So, there’s relatively little a school board can do, but a legislature can do incalculable damage to science education.

I have always hoped that somewhere there are a few teachers who use the “teach the controversy” method to show kids that sometimes when there is no scientific controversy, people will try to make nonsense sound science-y in order to generate the appearance of a scientific controversy. ID DOES provide a good opportunity to explain to kids why science is what it is, and why non-scientific approaches like ID may philosophically appeal to people’s prejudices, but cannot be a part of science.


I’m pretty sure the DI only started to get cold feet after the plaintiffs experts were deposed.

That is, after they realised the plaintiffs were not total idiots.


That is quite possible. The court filings may shed some light there, but depositions themselves are not matters on the docket, so I’ll have to do a bit of digging to tell you if the timetable is consistent with that. If I can figure it out, I’ll let you know.

Well, that could be part of it. Ken Miller was deposed on May 25. The brouhaha over separate deposition counsel for the experts started on May 31, counsel flew to Campbell’s deposition only to have the defense announce that it had fired him on June 2, Dembski was fired June 10, and Meyer quit June 13.

By the way, I discovered that I had missed some of the exhibits to the Motion for Summary Judgment – they had been separately docketed, which is a bit weird. They are now up at the original link – including the inartfully named “MSJExhibits5andahalf,” which resulted from these being docketed out of order and me being lazy…


No, we might have students learn how evolution actually works, instead of subjecting them to straw-man versions.


I thought all of the science teachers at Dover refused to cooperate with the school board directive to read their ID-friendly statements in class. Can anybody address this?

I thought it was the science teachers refusal to cooperate that led to the statement from the school board being read in science classes by school board members themselves while the teachers quietly watched.

I believe that’s right. I think the statement was read by an administrator, rather than by a member of the board.

The best course for the DI is to fool teachers first, then focus on fooling school boards. The advantage to fooling teachers is that their deliberations about how to teach are not a matter of public record and are not likely to find their way into the press, so motives to subvert the First Amendment are less likely to be explicit and detectable. And if you fool the teachers first, you can get THEM to advocate curriculum changes, and the board members will not only have a bunch of questionable, oleaginous outsiders from the DI pushing for these changes, but also people whose credibility is known or, at least, assumed.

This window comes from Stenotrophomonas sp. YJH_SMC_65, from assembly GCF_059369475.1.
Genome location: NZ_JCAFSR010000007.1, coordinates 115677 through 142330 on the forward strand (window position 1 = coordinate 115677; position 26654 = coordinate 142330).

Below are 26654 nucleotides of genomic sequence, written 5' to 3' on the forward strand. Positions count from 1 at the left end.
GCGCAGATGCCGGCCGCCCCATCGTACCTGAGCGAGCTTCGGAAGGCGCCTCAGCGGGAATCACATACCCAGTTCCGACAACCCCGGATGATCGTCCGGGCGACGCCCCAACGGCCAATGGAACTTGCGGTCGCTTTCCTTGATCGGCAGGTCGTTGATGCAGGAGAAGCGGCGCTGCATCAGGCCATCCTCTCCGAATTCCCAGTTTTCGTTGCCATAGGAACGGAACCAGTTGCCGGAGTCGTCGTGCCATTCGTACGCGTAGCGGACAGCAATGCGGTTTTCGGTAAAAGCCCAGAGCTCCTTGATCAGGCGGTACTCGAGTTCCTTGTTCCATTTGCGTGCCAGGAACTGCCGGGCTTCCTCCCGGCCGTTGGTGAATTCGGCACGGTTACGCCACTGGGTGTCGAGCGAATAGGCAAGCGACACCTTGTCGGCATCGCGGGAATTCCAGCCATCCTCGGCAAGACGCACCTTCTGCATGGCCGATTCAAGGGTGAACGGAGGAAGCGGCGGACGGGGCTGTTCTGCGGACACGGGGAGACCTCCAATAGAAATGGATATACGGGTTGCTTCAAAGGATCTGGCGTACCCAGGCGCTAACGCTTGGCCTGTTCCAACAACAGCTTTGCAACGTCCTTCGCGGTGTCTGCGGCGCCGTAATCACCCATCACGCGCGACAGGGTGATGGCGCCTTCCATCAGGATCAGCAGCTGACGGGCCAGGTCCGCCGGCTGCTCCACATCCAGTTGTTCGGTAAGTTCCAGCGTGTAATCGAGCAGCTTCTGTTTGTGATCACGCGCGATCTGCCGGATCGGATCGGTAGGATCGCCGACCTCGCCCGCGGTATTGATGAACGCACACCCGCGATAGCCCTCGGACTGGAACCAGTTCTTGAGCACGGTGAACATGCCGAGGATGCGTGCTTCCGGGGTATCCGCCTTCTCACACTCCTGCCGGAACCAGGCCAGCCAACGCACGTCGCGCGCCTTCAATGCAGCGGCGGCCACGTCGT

This shouldn’t be that hard, in small districts. In larger districts, science teachers are often specialists to some extent – here in Seattle, my 14-year-old learns from a teacher who spent years as a researcher in biology. Somebody like that is going to be hard to trick. But the DI could certainly fool some of the non-specialists who simply get roped into teaching biology when they’re not busy teaching PE (which, in this context, does not mean “punctuated equilibria”).

You want, when you have no honest case to make, to go for soft targets. People who are in the position of teaching science but who themselves are not science-literate would be the very best such targets. If you try to do it top-down, you get clowns like Bill Buckingham who do not realize that if you’re going to try to subvert the constitution, you probably shouldn’t say so in public.


Do you have any opinions on why Bill Buckingham was never indicted for perjury?

Perjury is, I am told (I never practiced criminal law, but I do know people who do), rather hard to win a conviction on. The trickiest bit is the willfulness of the perjury. Giving false testimony is not a crime itself, because there can be reasons other than dishonesty. You could be mistaken. You could have misunderstood the question. You could have forgotten. You could have been impaired when testifying. So perjury cases tend to focus on willfulness, where subjective motive must be inferred from surrounding circumstances.

Buckingham appears to have been addicted to pain meds at the time, so there’s possible impairment. He seems to have interpreted the question as to whether he knew where the money for the books came from as meaning “do you know who gave exactly how much money to it.” That is probably a willful misinterpretation, given after the fact to avoid the inference of lying, but a jury might be dumb enough to buy it.

Materiality is also an element – and one to be determined by the jury. I think it’s clear that Buckingham’s misstatements were material, because they bore upon motive. But here’s the funny thing. His motive in hiding the fact was much more telling than his motive in raising the money. He seems to have naively thought that the fact that a collection was taken up at his church was an extremely damning fact. It really wasn’t. The fact that it happened at church arguably doesn’t support the inference of a religious motive at all, and even if it does, it supports it very weakly (heck, most school districts would be delighted if people were to take up a collection for schoolbooks at their Sunday services!). But the fact that Buckingham thought this was important enough to LIE about – THAT spoke loud and clear, 200-decibel-siren-style, of Buckingham’s intention to conceal his religious motivations.